Sector Coverage Power – thermal, hydro, wind, solar Transport – ports, roads, airports, rails ICT – submarine cable, satellite, telephony Oil & Gas – exploration, extraction, refining, pipelines Mining – extraction, refining, smelting Manufacturing – cement, fertilizers Agribusiness – sugar, oils, timber, bio-fuels, fishing Hospitality – hotels, resorts Health & Education – hospitals, schools Financial sector – banks, insurance, leasing, microfinance

20 The Eskom project is the Bank’s largest non-sovereign loan
Southern Africa Investment USD 20 bn ADB loan USD 500 mn ADB roles Long-term lender Regional partner Benefits 100% power access Jobs, growth Regional expansion

21 Transnet is the Bank’s first large scale syndicated financing
Transnet Project South Africa Investment USD 10 bn ADB loan USD 400 mn ADB roles Anchor financier Syndication lead Benefits Competitiveness Tax revenues Regional integration 21

22 EASSy fibre optic cable connecting East Africa with the World
Spread From Mtunzini in South Africa to Port Sudan Nine landing points covering 10,000 kms undersea Lit capacity upgrade from 30Gbps to 90Gbps (4 x 40Gbps wavelengths) AfDB Role Project sponsor and facilitator. Facilitated WIOCC with Technical Grant up to USD750K AfDB loan of USD 14.5m to WIOCC (USD 112 m). Benefits Broadband Access. Faster and reliable connection. Cost reduction. 22

23 Nigeria liquefied natural gas is the Bank’s largest Oil & Gas project
Nigeria Liquified Natural Gas Project Nigeria Investment USD 1 bn ADB loan USD 100 mn ADB roles - Political risk mitigation - Environmental Standards Benefits Royalties Jobs

24 The Ambatovy project is an opportunity to scale up public goods
Ambatovy Nickel Project Madagascar Investment USD 3.6 bn ADB loan USD 150 mn ADB roles Economic analysis Political risk mitigation Benefits Taxes, royalties, jobs SME supply chain Public power 30 MW

25 The Debra Midroc cement project will address a huge market constraint
Derba Midroc Cement Project Ethiopia Investment USD 350 mn ADB loan USD 69 mn ADB roles Lead arranger Benefits Foreign exchange Taxes, royalties, jobs SME supply chain

26 GOPDC is an agribusiness project with high development impact
GOPDC Project Ghana Investment USD 24.5 mn ADB loan USD 7 mn ADB roles Long-term lender Benefits Outgrower enhancement, SME supply chain

27 The Sheraton hotel is a business enabler in the heart of Kampala
Sheraton Hotel Kampala Uganda Investment USD 18 mn ADB loan USD 8 mn ADB roles Long term lender Benefits Taxes, royalties, jobs SME supply chain

28 EVHA represents the first project in the health sector
Regional Private Equity Fund USD 100M ADB Equity USD 20 M ADB Roles: Catalyst: first investor alongside with the IFC; Created the first system of redistribution aligned on Bottom of the Pyramid (BOP) goals; Benefit: Reduce Perceived « risk » related to African private health sector

29 Financial Sector Instruments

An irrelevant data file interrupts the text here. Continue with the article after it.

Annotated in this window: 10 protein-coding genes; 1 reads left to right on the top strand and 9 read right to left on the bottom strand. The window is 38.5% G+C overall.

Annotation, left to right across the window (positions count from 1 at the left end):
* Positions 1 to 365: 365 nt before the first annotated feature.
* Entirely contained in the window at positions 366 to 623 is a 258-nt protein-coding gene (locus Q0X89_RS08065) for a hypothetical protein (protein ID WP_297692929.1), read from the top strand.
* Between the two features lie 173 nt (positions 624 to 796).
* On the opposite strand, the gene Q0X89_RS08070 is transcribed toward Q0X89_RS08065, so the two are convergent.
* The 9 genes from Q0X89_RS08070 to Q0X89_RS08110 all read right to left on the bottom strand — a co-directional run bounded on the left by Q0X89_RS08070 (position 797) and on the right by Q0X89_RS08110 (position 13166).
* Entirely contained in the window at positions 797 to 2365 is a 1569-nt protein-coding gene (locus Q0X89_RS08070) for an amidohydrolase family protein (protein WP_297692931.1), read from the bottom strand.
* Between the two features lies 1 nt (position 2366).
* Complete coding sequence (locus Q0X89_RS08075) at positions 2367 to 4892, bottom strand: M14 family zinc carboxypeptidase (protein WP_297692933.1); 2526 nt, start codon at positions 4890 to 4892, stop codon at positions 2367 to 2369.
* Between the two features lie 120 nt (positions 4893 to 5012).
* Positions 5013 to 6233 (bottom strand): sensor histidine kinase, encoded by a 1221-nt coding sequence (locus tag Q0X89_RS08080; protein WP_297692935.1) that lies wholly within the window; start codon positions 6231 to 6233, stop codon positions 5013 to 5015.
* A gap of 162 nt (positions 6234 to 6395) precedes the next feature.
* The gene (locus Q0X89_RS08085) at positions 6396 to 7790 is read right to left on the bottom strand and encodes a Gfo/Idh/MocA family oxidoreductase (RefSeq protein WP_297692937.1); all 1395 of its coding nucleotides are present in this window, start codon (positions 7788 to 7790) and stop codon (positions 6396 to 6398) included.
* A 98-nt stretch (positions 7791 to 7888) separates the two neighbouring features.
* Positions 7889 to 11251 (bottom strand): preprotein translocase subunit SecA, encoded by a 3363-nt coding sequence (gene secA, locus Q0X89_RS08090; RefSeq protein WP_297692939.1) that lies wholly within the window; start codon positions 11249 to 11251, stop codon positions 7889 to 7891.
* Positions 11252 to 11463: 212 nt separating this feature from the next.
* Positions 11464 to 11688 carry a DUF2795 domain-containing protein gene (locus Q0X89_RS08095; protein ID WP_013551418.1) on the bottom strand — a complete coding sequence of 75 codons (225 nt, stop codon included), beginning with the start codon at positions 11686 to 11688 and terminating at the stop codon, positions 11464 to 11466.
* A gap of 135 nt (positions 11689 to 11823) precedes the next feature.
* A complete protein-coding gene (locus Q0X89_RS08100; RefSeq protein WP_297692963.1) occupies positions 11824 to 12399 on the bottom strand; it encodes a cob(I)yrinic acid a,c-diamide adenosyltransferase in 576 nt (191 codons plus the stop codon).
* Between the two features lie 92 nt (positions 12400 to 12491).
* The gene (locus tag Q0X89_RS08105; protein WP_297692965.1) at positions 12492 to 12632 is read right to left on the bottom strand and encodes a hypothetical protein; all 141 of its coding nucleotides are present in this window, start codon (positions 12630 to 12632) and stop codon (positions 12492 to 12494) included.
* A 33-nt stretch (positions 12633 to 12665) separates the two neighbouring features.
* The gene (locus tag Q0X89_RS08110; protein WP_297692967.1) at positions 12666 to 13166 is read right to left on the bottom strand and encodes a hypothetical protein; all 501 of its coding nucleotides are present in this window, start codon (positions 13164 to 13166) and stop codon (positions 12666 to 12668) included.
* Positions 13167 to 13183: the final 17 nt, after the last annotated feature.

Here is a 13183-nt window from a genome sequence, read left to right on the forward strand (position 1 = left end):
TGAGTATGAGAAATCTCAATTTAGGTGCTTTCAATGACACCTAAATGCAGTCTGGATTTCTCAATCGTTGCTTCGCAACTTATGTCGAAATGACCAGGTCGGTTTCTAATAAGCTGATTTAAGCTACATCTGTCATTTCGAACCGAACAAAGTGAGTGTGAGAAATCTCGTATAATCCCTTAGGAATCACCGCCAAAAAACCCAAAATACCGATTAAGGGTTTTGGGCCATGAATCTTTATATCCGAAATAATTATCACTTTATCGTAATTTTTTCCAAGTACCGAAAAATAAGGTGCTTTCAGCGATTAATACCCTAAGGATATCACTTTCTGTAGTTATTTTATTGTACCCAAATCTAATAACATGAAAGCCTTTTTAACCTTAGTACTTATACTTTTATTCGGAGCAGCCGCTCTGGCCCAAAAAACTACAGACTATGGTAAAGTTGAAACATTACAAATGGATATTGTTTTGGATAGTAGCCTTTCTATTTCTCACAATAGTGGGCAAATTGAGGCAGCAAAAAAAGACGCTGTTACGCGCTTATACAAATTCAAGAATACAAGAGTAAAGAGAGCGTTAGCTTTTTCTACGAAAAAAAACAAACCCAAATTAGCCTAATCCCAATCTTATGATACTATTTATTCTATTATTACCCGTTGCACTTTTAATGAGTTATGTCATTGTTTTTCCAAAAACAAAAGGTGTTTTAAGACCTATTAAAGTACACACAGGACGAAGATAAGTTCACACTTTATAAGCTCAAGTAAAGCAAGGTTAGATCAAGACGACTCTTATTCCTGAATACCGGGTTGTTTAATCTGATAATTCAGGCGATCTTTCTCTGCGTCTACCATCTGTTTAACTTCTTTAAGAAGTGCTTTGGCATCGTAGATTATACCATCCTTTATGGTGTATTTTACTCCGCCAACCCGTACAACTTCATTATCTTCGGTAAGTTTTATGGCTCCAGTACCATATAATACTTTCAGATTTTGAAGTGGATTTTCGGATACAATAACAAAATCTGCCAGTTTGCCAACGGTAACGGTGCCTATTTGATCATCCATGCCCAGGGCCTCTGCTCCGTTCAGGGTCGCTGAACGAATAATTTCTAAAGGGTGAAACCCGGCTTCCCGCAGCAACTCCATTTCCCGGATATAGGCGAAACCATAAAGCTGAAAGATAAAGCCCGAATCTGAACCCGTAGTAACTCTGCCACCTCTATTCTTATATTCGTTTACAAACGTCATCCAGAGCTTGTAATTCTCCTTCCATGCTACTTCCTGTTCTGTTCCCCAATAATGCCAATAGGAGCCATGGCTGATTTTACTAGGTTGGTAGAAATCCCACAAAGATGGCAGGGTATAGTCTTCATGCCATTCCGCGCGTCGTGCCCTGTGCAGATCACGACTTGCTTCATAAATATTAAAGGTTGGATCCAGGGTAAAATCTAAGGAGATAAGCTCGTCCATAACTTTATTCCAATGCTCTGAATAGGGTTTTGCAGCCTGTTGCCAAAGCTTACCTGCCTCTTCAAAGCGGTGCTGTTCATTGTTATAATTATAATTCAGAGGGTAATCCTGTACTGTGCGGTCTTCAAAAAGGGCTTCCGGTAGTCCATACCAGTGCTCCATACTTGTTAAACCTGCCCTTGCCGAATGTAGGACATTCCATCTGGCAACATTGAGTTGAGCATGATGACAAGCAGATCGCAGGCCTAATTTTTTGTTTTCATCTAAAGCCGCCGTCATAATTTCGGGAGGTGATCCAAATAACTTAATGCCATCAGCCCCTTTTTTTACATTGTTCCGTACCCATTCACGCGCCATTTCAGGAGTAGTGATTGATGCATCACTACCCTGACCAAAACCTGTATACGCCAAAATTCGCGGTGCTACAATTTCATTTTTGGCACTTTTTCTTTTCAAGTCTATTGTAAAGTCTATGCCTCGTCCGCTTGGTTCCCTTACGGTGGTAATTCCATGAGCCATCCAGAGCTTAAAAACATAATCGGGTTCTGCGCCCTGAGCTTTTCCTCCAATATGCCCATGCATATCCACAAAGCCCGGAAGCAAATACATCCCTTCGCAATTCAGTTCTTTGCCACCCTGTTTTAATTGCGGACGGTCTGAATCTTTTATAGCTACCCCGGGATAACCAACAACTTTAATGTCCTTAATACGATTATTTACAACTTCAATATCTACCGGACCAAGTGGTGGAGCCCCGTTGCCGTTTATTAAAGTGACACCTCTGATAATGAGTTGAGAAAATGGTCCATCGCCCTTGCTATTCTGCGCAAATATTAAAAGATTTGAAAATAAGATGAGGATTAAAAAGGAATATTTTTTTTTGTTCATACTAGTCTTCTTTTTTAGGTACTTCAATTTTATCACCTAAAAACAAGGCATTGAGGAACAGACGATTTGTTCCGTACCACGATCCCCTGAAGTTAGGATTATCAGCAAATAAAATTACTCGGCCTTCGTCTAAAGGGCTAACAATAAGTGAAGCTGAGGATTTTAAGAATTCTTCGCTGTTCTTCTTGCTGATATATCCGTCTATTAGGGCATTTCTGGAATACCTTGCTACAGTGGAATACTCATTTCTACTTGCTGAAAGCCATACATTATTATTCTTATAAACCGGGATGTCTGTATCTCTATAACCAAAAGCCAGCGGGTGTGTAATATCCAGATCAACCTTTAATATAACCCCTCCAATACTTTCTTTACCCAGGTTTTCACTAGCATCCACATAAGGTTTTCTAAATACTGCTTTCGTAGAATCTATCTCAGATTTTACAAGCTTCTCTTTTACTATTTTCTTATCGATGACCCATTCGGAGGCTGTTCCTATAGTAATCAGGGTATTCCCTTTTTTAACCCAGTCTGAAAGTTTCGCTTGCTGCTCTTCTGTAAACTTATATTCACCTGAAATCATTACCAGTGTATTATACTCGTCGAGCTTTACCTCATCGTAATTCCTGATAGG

The AfDB’s offers a broad range of instruments for the financial sector Financial Sector Instruments Equity – Direct investments in banks, DFIs, MFIs, etc With or without board seat, planned exit, commercial returns Sub Debt – Subordinated loans or bonds Local currencies, maximum 15 years (10+5), risk priced Senior Debt – Senior loans or lines of credit Foreign or local currencies, maximum 15 years, risk priced Guarantees – Partial credit or partial risk For specific credits or commercial bank SME programs, risk priced Technical Assistance – Grants Up to USD 1 mn for institutional capacity building programs

30 The AfDB’s covers a broad range of operations in the financial sector
Financial Sector Coverage National Banks – National Development Bank of Botswana Development Finance Institutions – DBSA Commercial Banks (Equity) – UBA Commercial Banks (Line of Credit) – SBSA Commercial Banks (Subordinated Debt) – Nedbank Microfinance Banks – K-rep Bank Microfinance Banks – (Programs) Capital Market Development - TCX Leasing Companies – Tunisie Leasing Insurance – Africa Reinsurance

31 The NDB line of credit will promote small to medium scale enterprises
National Development Bank [NDB] of Botswana Project Botswana ADB LOC: YEN 5.5 billion, 12 years inclusive of a 2 year grace period ADB roles Long –Term Project Financing Benefits SMEs, industry Jobs, growth Institutional reforms Sector reforms

32 Subregional DFIs like DBSA are considered as development partners
Development Bank of Southern Africa (DBSA) South Africa ADB LOC USD 100 mn ADB roles long-term foreign currency funding Benefits infrastructure services in South Africa and SADC economic integration of SADC Region.

33 Nedbank Subordinated Bond
The Nedbank bond is the Bank’s first marketable subordinated debt facility Nedbank Subordinated Bond South Africa Investment USD 280 mn ADB bond USD 140 mn ADB roles Long-term ZAR lender Strengthen relationship Knowledge acquisition Benefits Low income housing Black economic empower’t

34 K-Rep bank in Kenya is one the most successful micro-finance projects
K-Rep Bank Project Kenya Investment USD 4 mn ADB equity USD 1 mn ADB roles Board member Benefits Jobs, micro-enterprises

35 Access Bank Tanzania is the AfDB’s first micro-finance program
Access Bank Tanzania Project Tanzania Investment USD 4 mn ADB equity USD 1 mn ADB roles Board member LCY lender later LFS technical partner Benefits Jobs, micro-enterprises Roll out to other countries

36 Tunisie Leasing was the AfDB’s first leasing project
Tunisie Leasing Project Tunisia ADB LOC USD 8 mn ADB roles Lender Benefits SME financing

37 Africa-Re was the AfDB’s first re-insurance project
Africa-Re Project Nigeria (Pan-African) ADB Equity USD 4.7 mn ADB roles Board member Rating enhancement Benefits Insurance market Catastrophic risk

38 In summary... There are huge opportunities for profitable investment in Africa. Although the investment climate may be improving, there is still room to do more. The African Development Bank is a partner that can help investors/project sponsors achieve business success and ensure sustainable and equitable development.

39 Contact Private Sector and Microfinance Department
African Development Bank BP 323, 1002, Tunis Belvedere, Tunis- Tunisia Tel: Fax: Website: